• Combat chronic pain. Stress can aggravate pain, making you feel worse. As a natural stress-reducer, GABA supplements can help to relieve the intensity of pain. They may also lessen pain-related nerve impulses.
  • Treat epilepsy. While the specific cause of epilepsy often remains a mystery from individual to individual, a link has been made to naturally low GABA levels and seizures in some cases. Like a pistol lock, GABA appears to inhibit nerve cells in the brain from firing and setting off seizures. Interestingly, many standard epilepsy drugs, such as benzodiazepines and phenobarbital, serve to enhance GABA levels in the brain.

Clinical study findings have been mixed, however. In a 1994 pilot study, for example, GABA supplementation had no benefit in people with epilepsy whose seizures were set off by exposure to flashes of light. Still, in that study, only a single oral dose of GABA was used. The researchers speculate that GABA may have cumulative benefits when taken over the long term. Earlier studies had reported that GABA helped people with various types of epilepsy who did not respond to conventional medicines. Clearly, more research is needed.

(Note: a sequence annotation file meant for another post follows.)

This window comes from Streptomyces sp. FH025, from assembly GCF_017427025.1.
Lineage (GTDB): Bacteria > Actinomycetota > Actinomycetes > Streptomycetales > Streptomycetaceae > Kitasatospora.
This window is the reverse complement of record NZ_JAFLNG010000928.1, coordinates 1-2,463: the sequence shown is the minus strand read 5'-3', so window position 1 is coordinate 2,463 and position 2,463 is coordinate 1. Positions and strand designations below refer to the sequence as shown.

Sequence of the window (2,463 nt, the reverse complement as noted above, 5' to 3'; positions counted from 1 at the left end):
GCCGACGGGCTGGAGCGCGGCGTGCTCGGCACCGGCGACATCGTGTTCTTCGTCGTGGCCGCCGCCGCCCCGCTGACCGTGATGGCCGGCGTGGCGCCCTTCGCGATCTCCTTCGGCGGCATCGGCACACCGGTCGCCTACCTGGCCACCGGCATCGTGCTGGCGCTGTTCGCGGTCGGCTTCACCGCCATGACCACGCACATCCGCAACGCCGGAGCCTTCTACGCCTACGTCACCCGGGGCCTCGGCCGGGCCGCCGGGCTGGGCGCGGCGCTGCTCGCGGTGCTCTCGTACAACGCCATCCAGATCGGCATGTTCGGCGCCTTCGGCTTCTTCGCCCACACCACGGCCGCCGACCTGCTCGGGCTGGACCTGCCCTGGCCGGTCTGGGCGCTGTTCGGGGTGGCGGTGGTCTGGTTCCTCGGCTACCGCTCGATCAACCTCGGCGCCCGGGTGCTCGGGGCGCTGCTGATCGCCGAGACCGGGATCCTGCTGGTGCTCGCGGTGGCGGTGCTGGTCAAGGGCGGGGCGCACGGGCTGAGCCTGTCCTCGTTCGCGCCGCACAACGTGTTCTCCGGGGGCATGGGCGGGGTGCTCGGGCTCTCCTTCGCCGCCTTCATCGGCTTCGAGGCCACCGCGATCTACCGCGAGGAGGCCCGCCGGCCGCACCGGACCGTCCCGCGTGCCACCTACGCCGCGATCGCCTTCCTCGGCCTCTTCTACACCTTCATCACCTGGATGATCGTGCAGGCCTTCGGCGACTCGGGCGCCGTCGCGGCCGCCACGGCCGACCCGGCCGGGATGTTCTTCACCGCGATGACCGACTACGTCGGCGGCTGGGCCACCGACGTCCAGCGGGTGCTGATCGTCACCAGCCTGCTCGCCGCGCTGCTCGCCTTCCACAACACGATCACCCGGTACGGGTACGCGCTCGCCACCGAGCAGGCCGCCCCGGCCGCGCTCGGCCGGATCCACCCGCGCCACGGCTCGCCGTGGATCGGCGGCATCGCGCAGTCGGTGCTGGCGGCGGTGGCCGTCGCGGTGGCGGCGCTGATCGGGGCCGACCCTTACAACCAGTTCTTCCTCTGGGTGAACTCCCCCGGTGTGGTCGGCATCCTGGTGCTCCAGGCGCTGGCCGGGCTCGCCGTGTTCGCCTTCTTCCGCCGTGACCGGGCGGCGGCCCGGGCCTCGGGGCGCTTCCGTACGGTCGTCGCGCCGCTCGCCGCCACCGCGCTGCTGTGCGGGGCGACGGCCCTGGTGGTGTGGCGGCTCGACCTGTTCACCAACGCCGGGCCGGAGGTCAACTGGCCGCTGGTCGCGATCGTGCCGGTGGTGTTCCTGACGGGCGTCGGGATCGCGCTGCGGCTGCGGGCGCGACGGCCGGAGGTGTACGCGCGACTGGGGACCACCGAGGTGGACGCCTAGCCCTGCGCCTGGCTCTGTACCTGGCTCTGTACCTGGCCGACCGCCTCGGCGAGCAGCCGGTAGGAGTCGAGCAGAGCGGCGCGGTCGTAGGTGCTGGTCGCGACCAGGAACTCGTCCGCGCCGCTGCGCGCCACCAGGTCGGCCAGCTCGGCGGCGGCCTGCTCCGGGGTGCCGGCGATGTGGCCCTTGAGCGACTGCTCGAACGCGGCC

So while GABA should never be used as a substitute for conventional epilepsy drugs, it could possibly compensate for nutritional deficiencies that are contributing to seizures and be a useful adjunct to standard treatments. It may also allow you to take lower doses of conventional medicines. Always check with your doctor before taking GABA, however, and never change your dose on your own.


  • tablet
  • powder
  • capsule

Dosage Information

Special tips:

–GABA is usually found in the amino acid section of the supplement aisle.

–For those who don’t like swallowing tablets, capsules can be opened and added to juice or water, as can powders. A Sublingual tablet, which is placed under the tongue until it slowly dissolves, is also available.

For insomnia: Take 500 to 1,000 mg an hour or so before bedtime. It will have a calming effect that can help you fall asleep. If anxiety is contributing to your sleep problems, combine GABA with other natural tranquilizers, such as the herb valerian.

For stress: Take 250 mg three times a day.

For chronic pain: Take 250 to 500 mg three times a day.

For epilepsy: Take 250 to 500 mg three times a day.

Guidelines for Use

  • If the mood swings of PMS are causing you to lose sleep, try taking GABA for a week to 10 days before and during your period.